Going to the gym may help you become acceptable from a particular viewpoint, but it has little to do with adapting you to your environment, or make you ready to do something practical.

Meanwhile, Cuisinart is trying to sell me this image:



Happy, carefree, easy cooking, so I have more time to go to the gym and get a sterile workout in a stall next to a bunch of strangers.

Here's one tip for saving yourself money, eating healthier, and getting some light exercise all in one shot: learn how to cook like your grandma did.  Get out the cutting board, and a potato, and learn how to make nice thin slices, and make up nice potato casserole from scratch, with real ingredients, not that weird chemistry set industrial food uses.  Want a bigger workout?  Learn how to can.  You can easily go to a U-pick farm in the morning, come home with a bushel or two of apples/peaches/pears by lunch, and spend the afternoon peeling, chopping, stewing, and canning, and you'll have those home canned preserves/applesauce/fruit pieces to enjoy all winter long.  No, you won't get the intensity that the sterile gym can provide, but you're going to be off your butt for most of the day, which may be healthier than exercise in the long run.

Further reading: http://www.urbanranger.com/

Friday, September 30, 2011

The long haul

To expand on my previous post about Morton's Foot, further discussion has re-emphasized this point: "Lee said it took him five years to fix his own Morton's Foot."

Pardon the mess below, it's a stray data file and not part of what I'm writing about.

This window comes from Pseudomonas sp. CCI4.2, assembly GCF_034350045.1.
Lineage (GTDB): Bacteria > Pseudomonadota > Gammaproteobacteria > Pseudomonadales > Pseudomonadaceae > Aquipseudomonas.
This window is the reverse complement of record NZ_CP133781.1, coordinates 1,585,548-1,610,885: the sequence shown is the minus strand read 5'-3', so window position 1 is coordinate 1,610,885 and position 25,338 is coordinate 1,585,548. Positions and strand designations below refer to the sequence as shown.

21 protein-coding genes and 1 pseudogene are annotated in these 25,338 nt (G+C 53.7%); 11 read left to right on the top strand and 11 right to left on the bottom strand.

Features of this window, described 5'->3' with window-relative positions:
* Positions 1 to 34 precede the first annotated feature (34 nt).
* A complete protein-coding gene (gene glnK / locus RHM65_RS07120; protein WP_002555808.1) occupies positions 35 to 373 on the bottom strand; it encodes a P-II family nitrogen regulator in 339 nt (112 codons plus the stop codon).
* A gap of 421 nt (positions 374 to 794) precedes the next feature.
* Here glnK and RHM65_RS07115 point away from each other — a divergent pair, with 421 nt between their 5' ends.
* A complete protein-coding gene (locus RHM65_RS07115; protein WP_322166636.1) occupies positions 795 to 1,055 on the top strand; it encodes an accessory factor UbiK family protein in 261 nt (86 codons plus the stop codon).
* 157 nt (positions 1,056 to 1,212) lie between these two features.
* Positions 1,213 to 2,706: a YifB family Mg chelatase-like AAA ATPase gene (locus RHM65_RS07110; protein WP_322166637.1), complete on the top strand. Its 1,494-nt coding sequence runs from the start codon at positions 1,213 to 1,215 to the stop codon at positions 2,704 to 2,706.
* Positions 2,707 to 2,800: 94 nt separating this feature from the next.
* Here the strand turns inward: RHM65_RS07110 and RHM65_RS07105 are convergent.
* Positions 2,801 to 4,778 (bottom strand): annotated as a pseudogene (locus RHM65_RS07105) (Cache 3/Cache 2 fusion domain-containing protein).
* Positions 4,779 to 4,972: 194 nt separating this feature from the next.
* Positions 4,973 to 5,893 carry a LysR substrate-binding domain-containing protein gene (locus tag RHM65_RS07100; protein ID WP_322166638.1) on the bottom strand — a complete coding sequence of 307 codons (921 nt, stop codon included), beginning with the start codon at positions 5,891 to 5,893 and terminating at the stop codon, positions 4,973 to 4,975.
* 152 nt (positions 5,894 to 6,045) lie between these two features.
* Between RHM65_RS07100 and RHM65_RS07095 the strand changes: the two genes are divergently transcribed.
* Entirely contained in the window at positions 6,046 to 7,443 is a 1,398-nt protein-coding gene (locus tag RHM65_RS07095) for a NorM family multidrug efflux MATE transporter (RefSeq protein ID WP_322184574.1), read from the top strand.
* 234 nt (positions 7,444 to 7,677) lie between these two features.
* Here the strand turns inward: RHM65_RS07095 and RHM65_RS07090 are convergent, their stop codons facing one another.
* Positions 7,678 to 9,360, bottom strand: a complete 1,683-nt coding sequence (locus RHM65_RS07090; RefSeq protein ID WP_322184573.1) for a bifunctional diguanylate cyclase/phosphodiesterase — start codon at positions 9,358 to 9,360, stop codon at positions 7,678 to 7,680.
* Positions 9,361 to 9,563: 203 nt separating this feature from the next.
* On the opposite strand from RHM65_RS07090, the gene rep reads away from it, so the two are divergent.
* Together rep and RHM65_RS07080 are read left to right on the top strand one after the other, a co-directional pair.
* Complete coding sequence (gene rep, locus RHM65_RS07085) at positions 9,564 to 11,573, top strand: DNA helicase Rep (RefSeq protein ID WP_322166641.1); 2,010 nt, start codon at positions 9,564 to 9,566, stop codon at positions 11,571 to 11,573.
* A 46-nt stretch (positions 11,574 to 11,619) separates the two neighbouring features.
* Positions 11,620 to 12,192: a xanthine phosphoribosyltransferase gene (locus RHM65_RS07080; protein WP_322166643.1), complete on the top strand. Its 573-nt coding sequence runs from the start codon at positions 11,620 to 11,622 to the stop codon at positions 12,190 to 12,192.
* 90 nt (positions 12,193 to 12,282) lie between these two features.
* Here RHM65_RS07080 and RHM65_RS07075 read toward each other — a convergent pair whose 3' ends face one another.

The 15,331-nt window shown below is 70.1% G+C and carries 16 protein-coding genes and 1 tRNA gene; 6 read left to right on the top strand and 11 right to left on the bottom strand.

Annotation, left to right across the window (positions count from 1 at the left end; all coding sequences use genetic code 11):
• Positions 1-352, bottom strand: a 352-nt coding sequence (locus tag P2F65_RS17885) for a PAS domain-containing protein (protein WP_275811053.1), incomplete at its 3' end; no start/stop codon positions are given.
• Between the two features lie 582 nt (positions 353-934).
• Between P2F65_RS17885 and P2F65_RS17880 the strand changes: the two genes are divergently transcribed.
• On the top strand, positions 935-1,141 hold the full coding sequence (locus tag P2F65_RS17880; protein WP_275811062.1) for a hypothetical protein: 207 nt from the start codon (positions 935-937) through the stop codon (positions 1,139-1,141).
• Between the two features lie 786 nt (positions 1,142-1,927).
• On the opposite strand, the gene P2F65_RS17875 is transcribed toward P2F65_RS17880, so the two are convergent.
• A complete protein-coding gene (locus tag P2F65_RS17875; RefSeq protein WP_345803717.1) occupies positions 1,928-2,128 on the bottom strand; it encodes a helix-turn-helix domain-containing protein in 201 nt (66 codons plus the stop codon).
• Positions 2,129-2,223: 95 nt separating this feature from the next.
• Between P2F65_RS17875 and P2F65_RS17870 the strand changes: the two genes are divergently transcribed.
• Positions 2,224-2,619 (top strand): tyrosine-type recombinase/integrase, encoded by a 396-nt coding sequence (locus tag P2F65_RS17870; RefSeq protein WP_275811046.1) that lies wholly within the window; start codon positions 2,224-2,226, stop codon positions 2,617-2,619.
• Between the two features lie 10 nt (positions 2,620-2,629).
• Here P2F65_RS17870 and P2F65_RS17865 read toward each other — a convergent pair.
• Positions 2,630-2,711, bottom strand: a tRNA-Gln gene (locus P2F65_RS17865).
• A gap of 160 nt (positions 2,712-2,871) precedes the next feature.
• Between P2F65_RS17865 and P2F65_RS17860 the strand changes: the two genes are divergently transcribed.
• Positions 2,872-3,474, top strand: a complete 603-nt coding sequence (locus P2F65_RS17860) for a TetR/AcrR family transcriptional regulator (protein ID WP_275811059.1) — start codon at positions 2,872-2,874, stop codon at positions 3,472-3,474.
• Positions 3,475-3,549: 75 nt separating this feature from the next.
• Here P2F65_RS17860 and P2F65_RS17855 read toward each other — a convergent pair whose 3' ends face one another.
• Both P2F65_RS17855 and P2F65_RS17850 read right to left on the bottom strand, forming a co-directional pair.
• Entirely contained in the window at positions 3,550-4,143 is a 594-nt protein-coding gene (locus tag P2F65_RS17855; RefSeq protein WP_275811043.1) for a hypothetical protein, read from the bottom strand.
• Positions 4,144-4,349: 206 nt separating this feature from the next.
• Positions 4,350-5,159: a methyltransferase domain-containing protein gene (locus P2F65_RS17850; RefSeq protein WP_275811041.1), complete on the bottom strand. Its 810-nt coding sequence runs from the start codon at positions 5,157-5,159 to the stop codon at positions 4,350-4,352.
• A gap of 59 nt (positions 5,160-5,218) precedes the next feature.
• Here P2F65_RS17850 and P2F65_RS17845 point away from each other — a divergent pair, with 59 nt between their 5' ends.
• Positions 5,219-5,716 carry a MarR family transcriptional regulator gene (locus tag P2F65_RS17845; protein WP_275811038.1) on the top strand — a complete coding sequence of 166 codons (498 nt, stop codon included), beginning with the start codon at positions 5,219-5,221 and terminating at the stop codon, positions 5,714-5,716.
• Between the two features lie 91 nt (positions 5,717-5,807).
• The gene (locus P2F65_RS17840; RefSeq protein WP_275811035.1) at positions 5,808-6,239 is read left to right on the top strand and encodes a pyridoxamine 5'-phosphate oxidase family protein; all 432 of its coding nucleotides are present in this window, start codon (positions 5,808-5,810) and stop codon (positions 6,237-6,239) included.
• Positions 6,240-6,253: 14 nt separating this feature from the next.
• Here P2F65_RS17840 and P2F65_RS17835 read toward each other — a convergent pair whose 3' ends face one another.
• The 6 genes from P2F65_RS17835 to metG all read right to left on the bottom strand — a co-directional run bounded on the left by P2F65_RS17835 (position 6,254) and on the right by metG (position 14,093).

Five years...

Hopefully I'll see other improvements in the mean time, after all growth and change in the human body is incremental.  I need to keep this in mind though when I'm discouraged, that things may still be changing slowly and I need to be patient.

Monday, September 26, 2011

Alternative view of Morton's Foot

One of my coaches posted an alternative look at Morton's Foot, claiming that it can actually be cured by allowing the arches to flatten during barefoot running:
Yelling Stop: Achilles' Ankle and Lee Saxby

I'm not sure I entirely buy this, although I do have very high arches as well as Morton's foot. Morton's foot is also known as "Greek Toe" from all those Greek sandal-wearing statues that showed the longer second toe. Is there something about Greek sandals that promote high arches?

They Might Be Giants covers Chumbawamba’s “Tubthumping”

The song is good enough to post twice, especially when sung by an already cool band:


They Might Be Giants covers Chumbawamba

Thursday, September 15, 2011

September Update



I get knocked down
But I get up again
You're never going to keep me down
Well, doc and I have reached a compromise.  Going for a less aggressive treatment that lets me stay on my feet.  He's even more anti-surgery now, if little doughnuts in my shoe are bothersome, surgical dressings might be considered a complication even if all goes perfectly.  Gonna see him in another three weeks, at which point I'm going to ask if I'm trustworthy enough to go longer between visits.  Been upping the Tai Chi this week, then tonight took my .6 mile stroll with the dog, and all feels well.  #1 priority right now, is to develop the habit of doing that every day.